One thing I will say is that in Twilight the negative aspects of Bella and Edward’s relationship were not glorified (despite what some may say, I truly do not think they were). The unhealthy choices made, such as Edward leaving Bella for "her own good", do not turn out well and it’s obvious later that these were bad decisions to have made, though at the time they are made they are presented as perfectly normal decisions to be making in a relationship. And, as for Graceling it does seem that by the end of the book Katsa does develop some kind of commitment to Po, though she continues to hate the idea of marriage and still refuses to see anything positive about it. (I guess I just wish Bella had given Edward a little more grief for leaving her and I wish Po hadn't been so calm about Katsa's inability to give him even an ounce of commitment)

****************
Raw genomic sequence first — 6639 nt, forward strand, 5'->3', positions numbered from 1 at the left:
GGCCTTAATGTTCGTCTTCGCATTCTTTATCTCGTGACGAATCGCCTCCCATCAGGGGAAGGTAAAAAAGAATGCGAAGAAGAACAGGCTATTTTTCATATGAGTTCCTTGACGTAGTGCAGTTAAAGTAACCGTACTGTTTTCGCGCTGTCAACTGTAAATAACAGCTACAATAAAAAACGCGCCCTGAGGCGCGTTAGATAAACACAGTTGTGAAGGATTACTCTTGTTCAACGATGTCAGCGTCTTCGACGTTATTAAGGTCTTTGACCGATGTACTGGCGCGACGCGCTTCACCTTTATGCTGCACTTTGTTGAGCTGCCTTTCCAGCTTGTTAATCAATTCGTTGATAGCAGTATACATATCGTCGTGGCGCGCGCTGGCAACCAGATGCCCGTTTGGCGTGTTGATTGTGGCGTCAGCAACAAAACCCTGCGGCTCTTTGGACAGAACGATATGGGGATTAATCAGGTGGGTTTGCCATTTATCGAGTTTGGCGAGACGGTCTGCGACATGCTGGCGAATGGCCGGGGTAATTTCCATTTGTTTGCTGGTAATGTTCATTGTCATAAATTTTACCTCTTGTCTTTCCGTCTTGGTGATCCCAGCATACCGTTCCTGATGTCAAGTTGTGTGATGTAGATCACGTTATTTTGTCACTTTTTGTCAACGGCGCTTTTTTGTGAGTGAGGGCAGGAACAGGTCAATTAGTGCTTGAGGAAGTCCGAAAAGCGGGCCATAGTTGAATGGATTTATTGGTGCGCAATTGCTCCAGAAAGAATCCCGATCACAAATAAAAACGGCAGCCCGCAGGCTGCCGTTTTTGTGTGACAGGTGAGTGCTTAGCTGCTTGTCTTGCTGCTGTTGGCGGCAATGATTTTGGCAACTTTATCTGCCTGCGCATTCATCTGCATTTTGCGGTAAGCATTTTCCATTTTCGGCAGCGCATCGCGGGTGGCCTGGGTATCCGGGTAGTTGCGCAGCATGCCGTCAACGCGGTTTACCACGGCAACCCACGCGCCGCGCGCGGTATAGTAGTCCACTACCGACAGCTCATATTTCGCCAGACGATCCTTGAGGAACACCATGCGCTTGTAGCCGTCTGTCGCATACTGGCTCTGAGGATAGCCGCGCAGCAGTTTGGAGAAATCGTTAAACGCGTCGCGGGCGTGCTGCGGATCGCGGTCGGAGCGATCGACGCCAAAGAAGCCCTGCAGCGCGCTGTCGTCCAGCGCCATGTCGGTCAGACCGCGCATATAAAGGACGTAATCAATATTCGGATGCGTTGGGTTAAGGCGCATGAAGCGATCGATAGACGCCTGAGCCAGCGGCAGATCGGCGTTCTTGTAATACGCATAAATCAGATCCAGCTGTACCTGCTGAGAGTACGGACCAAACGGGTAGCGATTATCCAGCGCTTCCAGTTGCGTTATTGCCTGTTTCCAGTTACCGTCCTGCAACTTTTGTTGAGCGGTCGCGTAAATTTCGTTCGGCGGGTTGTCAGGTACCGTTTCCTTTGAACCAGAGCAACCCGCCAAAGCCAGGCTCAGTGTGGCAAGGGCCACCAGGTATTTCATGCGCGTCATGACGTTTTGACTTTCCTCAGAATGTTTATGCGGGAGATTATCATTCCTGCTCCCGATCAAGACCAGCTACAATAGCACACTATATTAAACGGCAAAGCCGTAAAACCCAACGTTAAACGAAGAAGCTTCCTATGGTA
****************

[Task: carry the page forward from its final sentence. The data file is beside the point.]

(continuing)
My reason for writing this post is that Twilight has gotten a lot of backlash for portraying an unhealthy relationship, however I think Graceling shows the same level of unhealthy attitude in a relationship the difference being that the roles are switched from a man having all the power in a relationship to a woman having all the power in a relationship, but no one is talking about Graceling being unhealthy. When a man gets into a relationship with zero commitment to the woman we call him a "player" but when a woman does it she's "empowered"? The truth is the relationships in Twilight and in Graceling are both unhealthy. It doesn’t matter whether it’s a man or a woman who’s being controlling and holding all the power in a relationship, it’s wrong either way. Couples should work together to compromise and make each other feel supported.